When it comes to putting money away, Whatcom County residents continue to turn to locally based financial institutions.
Lynden-based Peoples Bank once again holds the largest local market share among banks, according to new data released by the Federal Deposit Insurance Corp.
Peoples Bank has 22 percent market share among the 15 banks that have branches here, with $676.3 million in deposits as of the end of June.
However it's Whatcom Educational Credit Union that has the highest total of deposits locally. According to data from the National Credit Union Administration, as of June WECU had more than 70,000 members with deposits totaling $755.9 million.
Overall, Whatcom County deposits in banks totaled about $3.1 billion, a 2.5 percent increase compared to a year ago. Local credit unions had about $1.1 billion in deposits in June, up 10.9 percent compared to a year ago.
A factor in the growth of Whatcom-based institutions is the push to maintain business on a local level, said Terri Salstrom, CEO of Industrial Credit Union. The Bellingham-based credit union had $168.8 million in deposits, a 15.4 percent increase in the past year. A strong "buy local" mentality for retail can spill over into other industries, including finance.
"We keep looking for ways to put those local deposit dollars to work through loans to those in our community," Salstrom said.
That local-first concept also has benefited Peoples Bank in Whatcom County, said Russ Lee, president and chief operating officer. During the financial meltdown in 2008 that led to the closure of some local and regional banks, Peoples' conservative banking practices helped it survive, then grow.
"Customers know we value Whatcom County, and that is good," Lee said. "We still have to earn it."
Lee noted that the local banking landscape is much more competitive now because it's a healthier market. The banks that were in trouble during the economic downturn were taken over by stronger financial institutions that remained in the market. Also, while Peoples and local credit unions are strong in Whatcom County, other national banks have grown in this market, including Wells Fargo (Whatcom deposits up 23.7 percent in the past year) and Union Bank (deposits up 63 percent in the past year). Both of those are based in San Francisco.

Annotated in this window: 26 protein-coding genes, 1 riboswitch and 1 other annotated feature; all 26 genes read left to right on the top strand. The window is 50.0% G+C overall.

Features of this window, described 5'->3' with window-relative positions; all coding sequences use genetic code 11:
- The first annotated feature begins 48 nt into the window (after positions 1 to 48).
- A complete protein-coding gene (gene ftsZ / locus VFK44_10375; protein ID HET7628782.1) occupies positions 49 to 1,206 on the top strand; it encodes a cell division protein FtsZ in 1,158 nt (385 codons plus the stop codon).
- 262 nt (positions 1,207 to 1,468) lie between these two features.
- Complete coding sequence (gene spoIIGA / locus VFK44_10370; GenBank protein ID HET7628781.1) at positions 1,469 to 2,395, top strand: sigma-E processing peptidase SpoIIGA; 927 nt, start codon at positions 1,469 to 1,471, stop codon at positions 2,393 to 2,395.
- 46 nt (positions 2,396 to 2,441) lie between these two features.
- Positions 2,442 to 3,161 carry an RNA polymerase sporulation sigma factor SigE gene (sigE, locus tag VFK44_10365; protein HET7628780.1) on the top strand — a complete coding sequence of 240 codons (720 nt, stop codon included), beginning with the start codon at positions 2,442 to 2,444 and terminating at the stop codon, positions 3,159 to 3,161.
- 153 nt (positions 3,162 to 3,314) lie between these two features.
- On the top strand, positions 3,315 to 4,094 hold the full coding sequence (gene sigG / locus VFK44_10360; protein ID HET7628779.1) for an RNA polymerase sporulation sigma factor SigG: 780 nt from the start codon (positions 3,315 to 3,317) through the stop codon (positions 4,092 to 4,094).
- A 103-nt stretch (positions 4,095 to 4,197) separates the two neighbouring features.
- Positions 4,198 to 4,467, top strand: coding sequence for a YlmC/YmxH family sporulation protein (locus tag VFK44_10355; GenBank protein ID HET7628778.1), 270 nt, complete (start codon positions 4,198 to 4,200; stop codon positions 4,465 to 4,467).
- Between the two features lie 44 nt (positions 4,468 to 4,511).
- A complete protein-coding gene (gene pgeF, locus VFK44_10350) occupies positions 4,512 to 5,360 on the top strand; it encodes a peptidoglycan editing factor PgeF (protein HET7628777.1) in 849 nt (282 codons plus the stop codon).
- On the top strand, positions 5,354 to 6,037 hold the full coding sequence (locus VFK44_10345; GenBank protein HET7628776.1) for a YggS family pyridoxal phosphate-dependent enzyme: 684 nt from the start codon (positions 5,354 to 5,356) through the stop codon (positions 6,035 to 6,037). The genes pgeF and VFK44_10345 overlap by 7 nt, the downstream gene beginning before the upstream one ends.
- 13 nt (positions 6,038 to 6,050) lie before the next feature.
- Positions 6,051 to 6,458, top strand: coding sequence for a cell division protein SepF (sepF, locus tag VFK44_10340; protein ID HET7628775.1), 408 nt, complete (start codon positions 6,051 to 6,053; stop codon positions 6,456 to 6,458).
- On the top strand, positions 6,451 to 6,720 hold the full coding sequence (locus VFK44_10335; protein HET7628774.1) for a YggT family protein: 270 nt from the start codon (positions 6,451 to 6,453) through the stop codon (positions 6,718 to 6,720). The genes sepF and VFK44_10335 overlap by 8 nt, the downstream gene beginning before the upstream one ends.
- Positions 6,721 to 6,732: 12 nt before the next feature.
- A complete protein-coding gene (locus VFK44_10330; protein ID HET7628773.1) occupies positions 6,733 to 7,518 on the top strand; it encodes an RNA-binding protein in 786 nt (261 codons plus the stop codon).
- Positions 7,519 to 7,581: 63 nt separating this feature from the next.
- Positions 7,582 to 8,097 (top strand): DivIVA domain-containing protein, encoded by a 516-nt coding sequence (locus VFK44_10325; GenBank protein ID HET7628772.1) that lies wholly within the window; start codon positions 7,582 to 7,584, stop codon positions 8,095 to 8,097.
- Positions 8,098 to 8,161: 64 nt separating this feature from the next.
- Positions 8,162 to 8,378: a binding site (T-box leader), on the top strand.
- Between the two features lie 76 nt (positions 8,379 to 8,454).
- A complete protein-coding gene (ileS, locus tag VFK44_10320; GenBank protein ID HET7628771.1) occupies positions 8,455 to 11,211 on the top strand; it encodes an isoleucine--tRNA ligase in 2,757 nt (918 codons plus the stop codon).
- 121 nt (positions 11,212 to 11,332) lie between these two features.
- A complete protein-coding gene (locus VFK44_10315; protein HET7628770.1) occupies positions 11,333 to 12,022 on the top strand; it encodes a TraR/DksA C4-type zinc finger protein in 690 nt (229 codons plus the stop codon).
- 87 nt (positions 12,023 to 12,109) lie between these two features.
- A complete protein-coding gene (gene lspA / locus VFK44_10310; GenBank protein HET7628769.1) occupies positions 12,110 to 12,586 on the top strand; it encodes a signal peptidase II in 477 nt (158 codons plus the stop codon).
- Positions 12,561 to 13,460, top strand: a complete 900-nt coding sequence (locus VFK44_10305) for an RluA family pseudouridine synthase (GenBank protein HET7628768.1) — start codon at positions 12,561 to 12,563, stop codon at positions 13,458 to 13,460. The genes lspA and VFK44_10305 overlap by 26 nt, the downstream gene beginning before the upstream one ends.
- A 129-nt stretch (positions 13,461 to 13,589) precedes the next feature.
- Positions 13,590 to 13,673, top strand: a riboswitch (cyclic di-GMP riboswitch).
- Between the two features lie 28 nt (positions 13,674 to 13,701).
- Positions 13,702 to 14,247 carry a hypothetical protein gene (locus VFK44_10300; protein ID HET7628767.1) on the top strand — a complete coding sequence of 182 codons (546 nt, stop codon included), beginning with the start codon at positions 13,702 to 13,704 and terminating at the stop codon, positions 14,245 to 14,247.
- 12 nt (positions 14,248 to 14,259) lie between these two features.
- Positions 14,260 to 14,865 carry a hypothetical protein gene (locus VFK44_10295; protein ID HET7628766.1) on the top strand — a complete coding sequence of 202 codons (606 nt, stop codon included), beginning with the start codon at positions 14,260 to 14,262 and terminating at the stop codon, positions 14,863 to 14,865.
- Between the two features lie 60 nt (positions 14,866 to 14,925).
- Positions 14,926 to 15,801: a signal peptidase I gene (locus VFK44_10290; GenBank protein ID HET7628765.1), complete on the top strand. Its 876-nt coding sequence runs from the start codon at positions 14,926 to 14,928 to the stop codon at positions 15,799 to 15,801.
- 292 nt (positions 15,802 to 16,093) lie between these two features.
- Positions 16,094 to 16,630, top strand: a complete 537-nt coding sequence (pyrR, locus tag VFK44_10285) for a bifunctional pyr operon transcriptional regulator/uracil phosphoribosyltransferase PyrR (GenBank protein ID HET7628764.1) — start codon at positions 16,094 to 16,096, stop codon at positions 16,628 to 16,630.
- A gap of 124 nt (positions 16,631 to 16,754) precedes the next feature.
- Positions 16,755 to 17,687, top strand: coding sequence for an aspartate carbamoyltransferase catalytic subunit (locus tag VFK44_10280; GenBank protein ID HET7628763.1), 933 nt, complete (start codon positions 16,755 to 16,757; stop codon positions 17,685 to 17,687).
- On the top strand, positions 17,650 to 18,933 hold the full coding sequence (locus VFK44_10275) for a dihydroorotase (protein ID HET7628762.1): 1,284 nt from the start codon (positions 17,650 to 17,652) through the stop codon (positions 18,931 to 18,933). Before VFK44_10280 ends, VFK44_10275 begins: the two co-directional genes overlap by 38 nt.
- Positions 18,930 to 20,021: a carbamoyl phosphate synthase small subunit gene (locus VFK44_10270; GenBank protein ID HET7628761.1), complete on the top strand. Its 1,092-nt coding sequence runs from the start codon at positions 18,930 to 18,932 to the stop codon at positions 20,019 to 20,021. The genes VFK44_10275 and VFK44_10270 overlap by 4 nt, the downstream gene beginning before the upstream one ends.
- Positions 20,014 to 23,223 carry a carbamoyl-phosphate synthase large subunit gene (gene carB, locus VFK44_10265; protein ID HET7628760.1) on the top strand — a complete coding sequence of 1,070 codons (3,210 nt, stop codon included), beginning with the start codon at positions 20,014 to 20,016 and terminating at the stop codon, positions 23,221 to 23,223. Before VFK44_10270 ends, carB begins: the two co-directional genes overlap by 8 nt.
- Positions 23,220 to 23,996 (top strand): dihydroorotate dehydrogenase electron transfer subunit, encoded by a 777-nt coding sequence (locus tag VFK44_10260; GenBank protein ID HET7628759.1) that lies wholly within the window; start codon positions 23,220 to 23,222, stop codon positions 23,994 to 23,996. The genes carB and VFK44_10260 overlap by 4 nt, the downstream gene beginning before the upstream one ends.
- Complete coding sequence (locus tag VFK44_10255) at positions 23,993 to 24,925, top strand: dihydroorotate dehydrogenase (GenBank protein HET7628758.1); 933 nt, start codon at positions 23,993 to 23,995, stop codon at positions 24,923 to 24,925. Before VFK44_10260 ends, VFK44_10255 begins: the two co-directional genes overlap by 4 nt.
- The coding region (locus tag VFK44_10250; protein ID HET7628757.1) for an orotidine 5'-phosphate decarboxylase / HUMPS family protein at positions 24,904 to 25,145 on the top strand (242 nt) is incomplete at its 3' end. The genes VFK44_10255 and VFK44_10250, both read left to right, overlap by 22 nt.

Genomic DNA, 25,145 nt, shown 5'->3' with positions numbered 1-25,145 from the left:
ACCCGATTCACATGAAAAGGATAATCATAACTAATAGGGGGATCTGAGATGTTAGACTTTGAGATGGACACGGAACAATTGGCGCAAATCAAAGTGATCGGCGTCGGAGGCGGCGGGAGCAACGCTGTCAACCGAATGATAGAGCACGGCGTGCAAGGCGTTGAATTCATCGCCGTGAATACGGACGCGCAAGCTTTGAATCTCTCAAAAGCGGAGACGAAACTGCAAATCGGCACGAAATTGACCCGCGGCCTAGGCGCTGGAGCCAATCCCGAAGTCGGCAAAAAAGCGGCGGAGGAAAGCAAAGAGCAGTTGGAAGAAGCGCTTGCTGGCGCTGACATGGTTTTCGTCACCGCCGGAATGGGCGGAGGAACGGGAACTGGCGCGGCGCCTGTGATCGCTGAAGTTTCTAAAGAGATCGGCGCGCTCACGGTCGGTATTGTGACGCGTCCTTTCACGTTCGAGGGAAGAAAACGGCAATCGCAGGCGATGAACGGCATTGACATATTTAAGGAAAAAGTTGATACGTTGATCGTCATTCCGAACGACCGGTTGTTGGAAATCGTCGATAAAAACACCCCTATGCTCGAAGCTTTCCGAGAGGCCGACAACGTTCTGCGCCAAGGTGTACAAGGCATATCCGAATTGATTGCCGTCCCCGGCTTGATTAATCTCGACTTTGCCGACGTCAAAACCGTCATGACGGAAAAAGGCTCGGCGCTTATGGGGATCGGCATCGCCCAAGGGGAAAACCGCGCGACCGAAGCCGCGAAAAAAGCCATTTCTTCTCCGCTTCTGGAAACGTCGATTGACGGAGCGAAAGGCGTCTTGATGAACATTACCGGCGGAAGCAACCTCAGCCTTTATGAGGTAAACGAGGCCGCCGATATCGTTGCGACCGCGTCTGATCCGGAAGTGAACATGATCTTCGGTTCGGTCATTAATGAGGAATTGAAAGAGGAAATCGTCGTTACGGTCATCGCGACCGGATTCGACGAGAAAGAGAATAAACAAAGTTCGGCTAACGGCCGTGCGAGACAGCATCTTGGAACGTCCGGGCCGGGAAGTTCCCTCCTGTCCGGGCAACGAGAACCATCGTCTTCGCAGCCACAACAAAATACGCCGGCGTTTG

WECU POSTS SUBSTANTIAL 5-YEAR GROWTH
Wayne Langei, CEO of WECU, believes having a good product with a company culture focused on improving the community is why the credit union is popular with local residents.
"Our real model here at WECU is that we try to be responsible corporate citizens to the community," Langei said. "I feel good when I go home at night."
WECU's growth was particularly strong in the five years following the financial meltdown, a time when many in the public were worried about the state of banks and were troubled by some of the practices of big banks leading up to the meltdown. In 2008 WECU's deposits totaled $404.4 million; it had about 15,600 fewer members than today.
With that kind of growth, the credit union is trying to keep pace by hiring employees and adding space. WECU recently opened its Meridian Center facility in the former Value Village building on East Bellis Fair Parkway. That facility, which employs 65 people, will be used for its "behind-the-scenes" departments, including a new mobile platform that WECU will unveil in the coming months, Langei said.
The business loan department recently moved into 770 E. Holly St., near the Lakeway Drive intersection. The move allows that department new space while the real estate department grows nearby at 516 E. Holly St.
Langei points out that when they first bought a building on East Holly Street in 1988, one goal was to help revive that part of the city after the opening of Bellis Fair led to several retailers vacating downtown. WECU now operates on both sides of that street, having bought and remodeled several structures in the area.